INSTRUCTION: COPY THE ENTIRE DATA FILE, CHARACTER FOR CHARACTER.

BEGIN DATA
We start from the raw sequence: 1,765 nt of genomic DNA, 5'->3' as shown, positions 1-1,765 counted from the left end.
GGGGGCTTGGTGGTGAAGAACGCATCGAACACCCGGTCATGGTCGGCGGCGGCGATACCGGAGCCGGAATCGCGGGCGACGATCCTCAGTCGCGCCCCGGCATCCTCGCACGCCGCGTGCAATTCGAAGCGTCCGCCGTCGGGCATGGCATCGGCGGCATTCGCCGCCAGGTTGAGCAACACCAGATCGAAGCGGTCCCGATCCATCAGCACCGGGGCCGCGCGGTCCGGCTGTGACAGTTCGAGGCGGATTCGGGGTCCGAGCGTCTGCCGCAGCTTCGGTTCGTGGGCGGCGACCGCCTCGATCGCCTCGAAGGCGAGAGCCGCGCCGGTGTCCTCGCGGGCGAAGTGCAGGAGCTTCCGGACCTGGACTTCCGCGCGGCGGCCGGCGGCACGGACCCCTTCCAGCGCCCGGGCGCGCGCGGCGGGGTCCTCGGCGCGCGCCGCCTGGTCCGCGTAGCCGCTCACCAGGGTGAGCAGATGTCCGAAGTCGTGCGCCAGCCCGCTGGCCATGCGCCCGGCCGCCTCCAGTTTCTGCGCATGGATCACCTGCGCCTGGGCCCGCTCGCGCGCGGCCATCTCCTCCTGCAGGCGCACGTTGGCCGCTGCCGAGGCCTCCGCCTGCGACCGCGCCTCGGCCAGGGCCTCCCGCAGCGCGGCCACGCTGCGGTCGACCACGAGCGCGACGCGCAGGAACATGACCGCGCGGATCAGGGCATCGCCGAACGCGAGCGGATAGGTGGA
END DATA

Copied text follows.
We start from the raw sequence: 1,765 nt of genomic DNA, 5'->3' as shown, positions 1-1,765 counted from the left end.
GGGGGCTTGGTGGTGAAGAACGCATCGAACACCCGGTCATGGTCGGCGGCGGCGATACCGGAGCCGGAATCGCGGGCGACGATCCTCAGTCGCGCCCCGGCATCCTCGCACGCCGCGTGCAATTCGAAGCGTCCGCCGTCGGGCATGGCATCGGCGGCATTCGCCGCCAGGTTGAGCAACACCAGATCGAAGCGGTCCCGATCCATCAGCACCGGGGCCGCGCGGTCCGGCTGTGACAGTTCGAGGCGGATTCGGGGTCCGAGCGTCTGCCGCAGCTTCGGTTCGTGGGCGGCGACCGCCTCGATCGCCTCGAAGGCGAGAGCCGCGCCGGTGTCCTCGCGGGCGAAGTGCAGGAGCTTCCGGACCTGGACTTCCGCGCGGCGGCCGGCGGCACGGACCCCTTCCAGCGCCCGGGCGCGCGCGGCGGGGTCCTCGGCGCGCGCCGCCTGGTCCGCGTAGCCGCTCACCAGGGTGAGCAGATGTCCGAAGTCGTGCGCCAGCCCGCTGGCCATGCGCCCGGCCGCCTCCAGTTTCTGCGCATGGATCACCTGCGCCTGGGCCCGCTCGCGCGCGGCCATCTCCTCCTGCAGGCGCACGTTGGCCGCTGCCGAGGCCTCCGCCTGCGACCGCGCCTCGGCCAGGGCCTCCCGCAGCGCGGCCACGCTGCGGTCGACCACGAGCGCGACGCGCAGGAACATGACCGCGCGGATCAGGGCATCGCCGAACGCGAGCGGATAGGTGGA